White Supremacists More Dangerous To America Than Foreign Terrorists, Study Says

Nine people were added to a long list of lives taken by domestic terrorism when Dylann Roof allegedly began shooting inside a historic black church in Charleston, South Carolina, on June 17.
 
At least 48 people have been killed stateside by right-wing extremists in the 14 years since since the September 11 attacks — almost twice as many as were killed by self-identified jihadists in that time, according to a study released Wednesday by the New America Foundation, a Washington, D.C., research center. The study found that radical anti-government groups or white supremacists were responsible for most of the terror attacks.
 
The data counters many conventional thoughts on what terrorism is and isn’t. Since Sept. 11many Americans attribute terror attacks to Islamic extremists instead of those in the right wing. But the numbers don’t back up this popular conception, said Charles Kurzman, a professor at the University of North Carolina at Chapel Hill. Kurzman is co-authoring a study with David Schanzer of Duke University, set to be published Thursday, that asks police departments to rank the three biggest threats from violent extremism in their jurisdiction.

For this Muslim scholar, the Chattanooga shooting brought a familiar sinking feeling

That was the first thought Omid Safi says went through his head when he saw news about the deadly shooting attack in Chattanooga on Thursday.

Mourners places flags at a growing memorial in front of the Armed Forces Career Center in Chattanooga, Tennessee on July 16, 2015. Four Marines were killed on Thursday by a gunman who opened fire at two military offices in Chattanooga, Tennessee, before being fatally shot himself in an attack officials called a brazen, brutal act of domestic terrorism.  Credit: Tami Chappell/Reuters
Mourners places flags at a growing memorial in front of the Armed Forces Career Center in Chattanooga, Tennessee on July 16, 2015. Four Marines were killed on Thursday by a gunman who opened fire at two military offices in Chattanooga, Tennessee, before being fatally shot himself in an attack officials called a brazen, brutal act of domestic terrorism. Credit: Tami Chappell/Reuters

Then came a familiar sinking feeling. “Not because the suspect is Muslim,” says Safi, who directs the Islamic Studies Center at Duke University. “When there is an act like this, it tends to undo all of the good work that has taken place in the community over the last years and months, and in particular in the month of Ramadan.”

Duke University at center of Call to Prayer controversy

Duke University found itself at the center of a national controversy last week after it granted permission, then revoked it, and finally re-granted permission for Muslim students on campus to use the chapel for the weekly call to prayer (adhan). (Photo: Duke University)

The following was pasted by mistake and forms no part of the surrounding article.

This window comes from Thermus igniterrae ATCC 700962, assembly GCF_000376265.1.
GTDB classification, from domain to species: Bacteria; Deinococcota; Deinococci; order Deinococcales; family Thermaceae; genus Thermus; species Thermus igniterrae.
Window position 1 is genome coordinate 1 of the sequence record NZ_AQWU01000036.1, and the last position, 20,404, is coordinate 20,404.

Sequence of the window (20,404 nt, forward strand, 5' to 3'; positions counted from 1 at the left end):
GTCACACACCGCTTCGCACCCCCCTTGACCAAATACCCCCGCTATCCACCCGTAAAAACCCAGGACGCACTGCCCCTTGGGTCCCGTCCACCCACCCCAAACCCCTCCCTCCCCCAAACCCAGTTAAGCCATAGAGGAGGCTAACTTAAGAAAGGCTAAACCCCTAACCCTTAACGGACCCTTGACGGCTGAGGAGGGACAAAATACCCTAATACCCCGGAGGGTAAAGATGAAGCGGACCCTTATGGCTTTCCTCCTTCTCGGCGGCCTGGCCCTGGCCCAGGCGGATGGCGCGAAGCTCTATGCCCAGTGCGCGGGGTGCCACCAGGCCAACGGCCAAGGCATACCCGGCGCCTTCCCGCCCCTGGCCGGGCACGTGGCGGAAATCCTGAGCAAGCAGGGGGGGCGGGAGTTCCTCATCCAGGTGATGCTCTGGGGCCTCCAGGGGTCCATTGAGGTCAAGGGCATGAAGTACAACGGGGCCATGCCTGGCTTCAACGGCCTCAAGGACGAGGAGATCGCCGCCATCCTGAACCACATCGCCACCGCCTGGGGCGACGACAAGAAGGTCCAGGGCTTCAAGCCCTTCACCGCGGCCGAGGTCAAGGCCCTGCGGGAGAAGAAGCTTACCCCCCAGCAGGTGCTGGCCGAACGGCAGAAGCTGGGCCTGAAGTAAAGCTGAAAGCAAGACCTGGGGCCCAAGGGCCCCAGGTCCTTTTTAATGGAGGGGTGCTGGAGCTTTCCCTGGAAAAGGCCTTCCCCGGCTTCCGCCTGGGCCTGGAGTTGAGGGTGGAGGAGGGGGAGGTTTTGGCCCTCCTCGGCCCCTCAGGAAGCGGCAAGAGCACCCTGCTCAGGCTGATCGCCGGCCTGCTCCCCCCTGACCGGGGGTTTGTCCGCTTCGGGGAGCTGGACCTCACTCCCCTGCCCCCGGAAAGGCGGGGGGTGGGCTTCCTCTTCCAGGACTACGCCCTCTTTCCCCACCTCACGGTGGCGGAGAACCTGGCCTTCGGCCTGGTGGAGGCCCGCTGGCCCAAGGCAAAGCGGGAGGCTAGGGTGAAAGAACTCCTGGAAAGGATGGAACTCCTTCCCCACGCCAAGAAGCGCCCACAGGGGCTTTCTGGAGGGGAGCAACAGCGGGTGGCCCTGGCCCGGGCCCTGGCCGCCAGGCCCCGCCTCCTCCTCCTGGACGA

Duke University found itself at the center of a national controversy last week after it granted permission, then revoked it, and finally re-granted permission for Muslim students on campus to use the chapel for the weekly call to prayer (adhan). (Photo: Duke University)

Duke University found itself at the center of a national controversy last week after it granted permission, then revoked it, and finally re-granted permission for Muslim students on campus to use the chapel for the weekly call to prayer (adhan). Initially, a Duke student was to perform the call to prayer at a “moderate volume” from the chapel bell tower, but after non-Muslim, mostly Christian, groups protested the decision, the university decided to cancel the event altogether, citing “security concerns.”

Televangelist Franklin Graham, son of famed evangelist Billy Graham, led the opposition to the Call for Prayer writing on his Facebook page, “As Christianity is being excluded from the public square and followers of Islam are raping, butchering, and beheading Christians, Jews, and anyone who doesn’t submit to their Sharia Islamic law, Duke is promoting this in the name of religious pluralism. I call on the donors and alumni to withhold their support from Duke until this policy is reversed.” Meanwhile, Omid Safi, the director of Duke’s Islamic Studies program responded to Graham’s claims saying, “Every day from that same Duke chapel, church bells ring, and twice on Sunday,” he said. “The cross is on the emblem of Duke University. The entire quad, and the entire campus of Duke University is laid out as a cross. And the Christian chapel is the very symbol of Duke University. So the kind of fanatical proclamation that Christianity is being erased from Duke’s campus is frankly a poor indication of the intelligence of that argument.”

Last week, Duke reversed its position once-again after national media attention and protests by the student body in support of Muslim students on-campus. Permission to give the call to prayer was given to Muslim students on the quad in front of the university chapel. However, the decision was not without a caveat as the student will only be able to speak the adhan from the doorway of the chapel. Duke University’s Imam Adeel Zeb said that his students are “disappointed” with the administration’s decision and the lack of support from earlier allies. He advised his students to remain positive.